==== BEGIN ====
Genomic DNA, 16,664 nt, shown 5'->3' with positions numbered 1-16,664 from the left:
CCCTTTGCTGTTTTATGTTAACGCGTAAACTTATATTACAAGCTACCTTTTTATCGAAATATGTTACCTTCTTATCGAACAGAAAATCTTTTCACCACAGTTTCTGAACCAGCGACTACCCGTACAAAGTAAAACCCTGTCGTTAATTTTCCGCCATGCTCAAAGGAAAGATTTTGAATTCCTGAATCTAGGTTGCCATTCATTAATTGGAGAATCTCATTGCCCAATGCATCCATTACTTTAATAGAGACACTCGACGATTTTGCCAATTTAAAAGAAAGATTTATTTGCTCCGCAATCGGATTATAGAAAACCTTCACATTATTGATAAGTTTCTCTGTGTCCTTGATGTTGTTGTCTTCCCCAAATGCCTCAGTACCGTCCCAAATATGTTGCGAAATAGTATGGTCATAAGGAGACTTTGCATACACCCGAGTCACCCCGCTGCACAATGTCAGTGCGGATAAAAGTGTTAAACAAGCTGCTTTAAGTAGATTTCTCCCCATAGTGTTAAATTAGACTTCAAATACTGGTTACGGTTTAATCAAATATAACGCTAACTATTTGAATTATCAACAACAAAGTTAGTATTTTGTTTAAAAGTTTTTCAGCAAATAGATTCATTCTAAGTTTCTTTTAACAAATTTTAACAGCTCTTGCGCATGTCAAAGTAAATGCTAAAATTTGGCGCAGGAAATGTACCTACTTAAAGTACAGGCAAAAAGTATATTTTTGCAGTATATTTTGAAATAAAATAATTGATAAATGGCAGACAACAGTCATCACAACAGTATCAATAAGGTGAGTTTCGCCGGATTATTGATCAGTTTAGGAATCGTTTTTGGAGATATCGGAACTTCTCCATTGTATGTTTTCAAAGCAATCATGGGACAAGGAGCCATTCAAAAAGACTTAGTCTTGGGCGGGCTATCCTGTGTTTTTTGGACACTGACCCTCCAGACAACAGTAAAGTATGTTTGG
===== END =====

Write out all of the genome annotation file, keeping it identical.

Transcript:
Genomic DNA, 16,664 nt, shown 5'->3' with positions numbered 1-16,664 from the left:
CCCTTTGCTGTTTTATGTTAACGCGTAAACTTATATTACAAGCTACCTTTTTATCGAAATATGTTACCTTCTTATCGAACAGAAAATCTTTTCACCACAGTTTCTGAACCAGCGACTACCCGTACAAAGTAAAACCCTGTCGTTAATTTTCCGCCATGCTCAAAGGAAAGATTTTGAATTCCTGAATCTAGGTTGCCATTCATTAATTGGAGAATCTCATTGCCCAATGCATCCATTACTTTAATAGAGACACTCGACGATTTTGCCAATTTAAAAGAAAGATTTATTTGCTCCGCAATCGGATTATAGAAAACCTTCACATTATTGATAAGTTTCTCTGTGTCCTTGATGTTGTTGTCTTCCCCAAATGCCTCAGTACCGTCCCAAATATGTTGCGAAATAGTATGGTCATAAGGAGACTTTGCATACACCCGAGTCACCCCGCTGCACAATGTCAGTGCGGATAAAAGTGTTAAACAAGCTGCTTTAAGTAGATTTCTCCCCATAGTGTTAAATTAGACTTCAAATACTGGTTACGGTTTAATCAAATATAACGCTAACTATTTGAATTATCAACAACAAAGTTAGTATTTTGTTTAAAAGTTTTTCAGCAAATAGATTCATTCTAAGTTTCTTTTAACAAATTTTAACAGCTCTTGCGCATGTCAAAGTAAATGCTAAAATTTGGCGCAGGAAATGTACCTACTTAAAGTACAGGCAAAAAGTATATTTTTGCAGTATATTTTGAAATAAAATAATTGATAAATGGCAGACAACAGTCATCACAACAGTATCAATAAGGTGAGTTTCGCCGGATTATTGATCAGTTTAGGAATCGTTTTTGGAGATATCGGAACTTCTCCATTGTATGTTTTCAAAGCAATCATGGGACAAGGAGCCATTCAAAAAGACTTAGTCTTGGGCGGGCTATCCTGTGTTTTTTGGACACTGACCCTCCAGACAACAGTAAAGTATGTTTGG